The summer months are typically tough financially for our system. Patients and providers take vacations, which impacts volumes. However, we’ve managed to get past those challenging months still exceeding budgeted expectations. July YTD financial statements show our performance is slightly ahead of budget and significantly improved upon 2017’s performance for the first seven months of the year. Volumes through July have generally been positive. Discharges are up 2 percent over prior year overall, with Haymarket Medical Center up an impressive 27 percent. Surgeries at the three acute care hospitals are up 6 percent over prior year and deliveries are up 2 percent over prior year. While the ER at Haymarket is showing growth in visits over prior year, total ER visits are down 2 percent. The cath lab at Prince William continues to grow at an incredible pace, up 21 percent over prior year.
Operating income is 7 percent better than budgeted overall. Entities that are exceeding budget are Haymarket Medical Center, Novant Health UVA Health System Culpeper Medical Center, the Cancer Center and the Imaging Center. Special recognition to the Cancer Center as it is exceeding budget by 106 percent through July. Prince William Medical Center, The Ambulatory Surgery Centers (ASCs) and Novant Medical Group (NMG) are behind budget through seven months. With summer behind us, we can expect volumes to start to increase as they traditionally do. We need to be ready for volume increases and continue to meet our financial targets.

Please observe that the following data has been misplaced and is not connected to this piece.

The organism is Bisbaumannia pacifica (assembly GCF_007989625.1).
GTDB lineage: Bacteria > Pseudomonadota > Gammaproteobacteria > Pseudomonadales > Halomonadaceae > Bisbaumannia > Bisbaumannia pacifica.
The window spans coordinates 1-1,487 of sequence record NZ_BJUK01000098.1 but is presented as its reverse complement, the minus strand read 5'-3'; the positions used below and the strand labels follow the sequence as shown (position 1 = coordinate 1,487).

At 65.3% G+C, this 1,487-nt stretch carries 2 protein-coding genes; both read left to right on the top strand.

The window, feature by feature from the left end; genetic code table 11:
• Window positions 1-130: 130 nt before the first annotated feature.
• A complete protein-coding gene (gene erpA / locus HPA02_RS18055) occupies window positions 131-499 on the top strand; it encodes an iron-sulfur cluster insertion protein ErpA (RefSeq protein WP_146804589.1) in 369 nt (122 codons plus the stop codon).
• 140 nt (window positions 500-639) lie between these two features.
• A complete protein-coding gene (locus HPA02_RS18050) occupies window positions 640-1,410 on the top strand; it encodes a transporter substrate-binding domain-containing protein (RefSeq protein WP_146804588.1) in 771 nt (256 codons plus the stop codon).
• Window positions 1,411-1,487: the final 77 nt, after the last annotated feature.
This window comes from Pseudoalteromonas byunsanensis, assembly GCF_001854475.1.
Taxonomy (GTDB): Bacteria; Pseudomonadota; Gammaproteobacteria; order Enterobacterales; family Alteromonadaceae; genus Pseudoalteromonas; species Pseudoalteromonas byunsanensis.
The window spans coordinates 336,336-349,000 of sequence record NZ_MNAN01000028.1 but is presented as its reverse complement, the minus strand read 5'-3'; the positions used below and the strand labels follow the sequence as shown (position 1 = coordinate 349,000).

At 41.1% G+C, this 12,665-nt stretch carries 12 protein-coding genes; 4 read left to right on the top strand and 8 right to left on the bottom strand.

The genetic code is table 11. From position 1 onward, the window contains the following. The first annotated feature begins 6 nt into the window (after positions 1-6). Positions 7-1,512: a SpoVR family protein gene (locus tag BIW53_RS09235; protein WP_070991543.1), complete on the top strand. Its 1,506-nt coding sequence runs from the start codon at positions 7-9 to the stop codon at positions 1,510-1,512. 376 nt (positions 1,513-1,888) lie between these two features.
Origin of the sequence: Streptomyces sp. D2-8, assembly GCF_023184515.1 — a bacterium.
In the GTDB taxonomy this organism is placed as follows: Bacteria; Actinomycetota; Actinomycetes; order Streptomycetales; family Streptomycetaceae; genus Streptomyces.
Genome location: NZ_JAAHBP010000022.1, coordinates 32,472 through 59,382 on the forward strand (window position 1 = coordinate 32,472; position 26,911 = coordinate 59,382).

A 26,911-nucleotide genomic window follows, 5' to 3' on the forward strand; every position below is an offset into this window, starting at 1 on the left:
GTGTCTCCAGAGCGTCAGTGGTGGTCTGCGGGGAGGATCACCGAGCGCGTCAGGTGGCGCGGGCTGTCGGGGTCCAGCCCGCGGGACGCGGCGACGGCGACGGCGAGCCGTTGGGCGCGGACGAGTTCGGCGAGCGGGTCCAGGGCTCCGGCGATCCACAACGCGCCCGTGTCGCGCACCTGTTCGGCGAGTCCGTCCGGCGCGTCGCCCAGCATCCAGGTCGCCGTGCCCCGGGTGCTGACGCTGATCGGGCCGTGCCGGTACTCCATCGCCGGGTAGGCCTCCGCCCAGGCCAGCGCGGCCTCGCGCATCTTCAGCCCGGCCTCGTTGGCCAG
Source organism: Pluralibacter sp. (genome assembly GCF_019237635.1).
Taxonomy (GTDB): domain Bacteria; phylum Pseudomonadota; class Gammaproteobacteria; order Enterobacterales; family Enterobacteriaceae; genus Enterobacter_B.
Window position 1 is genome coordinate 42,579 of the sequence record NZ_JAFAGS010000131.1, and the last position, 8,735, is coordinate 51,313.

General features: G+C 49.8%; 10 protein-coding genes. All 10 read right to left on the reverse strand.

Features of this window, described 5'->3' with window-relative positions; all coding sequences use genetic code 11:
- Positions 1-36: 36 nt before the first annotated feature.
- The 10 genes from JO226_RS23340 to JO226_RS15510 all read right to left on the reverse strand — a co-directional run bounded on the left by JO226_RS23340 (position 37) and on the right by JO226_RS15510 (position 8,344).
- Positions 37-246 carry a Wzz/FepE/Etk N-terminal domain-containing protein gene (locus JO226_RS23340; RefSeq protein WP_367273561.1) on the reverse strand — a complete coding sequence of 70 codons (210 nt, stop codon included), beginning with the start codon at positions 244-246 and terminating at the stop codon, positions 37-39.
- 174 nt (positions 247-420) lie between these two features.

Many of the largest payors, including Medicare and Anthem, have quality-based reimbursement models. Medicare’s Value-Based Purchasing program (VBP) and Anthem’s Quality Hospital Incentive Program (QHIP) tie a portion of the hospital’s reimbursement for services provided to the satisfaction of the patient. Obviously, if team members aren’t engaged, they are unlikely to provide a remarkable patient experience. Meanwhile, a highly engaged team member is more likely to provide a better experience for the patient. If the experience is less than desirable for the patient, the hospital will be penalized via lower reimbursement.
In addition to reduced reimbursement, when the patient experience is poor, the patient likely will go elsewhere for future care, further impacting the hospital’s financial performance. Health systems with the highest patient satisfaction are able to negotiate higher reimbursement with many of the commercial payors. It’s a fundamental economic principal of supply and demand. When consumers want the service being provided, they are willing to pay more for it.
Being engaged and providing an outstanding experience for our patients is the single most important thing any of us can do to ensure the financial viability of the system!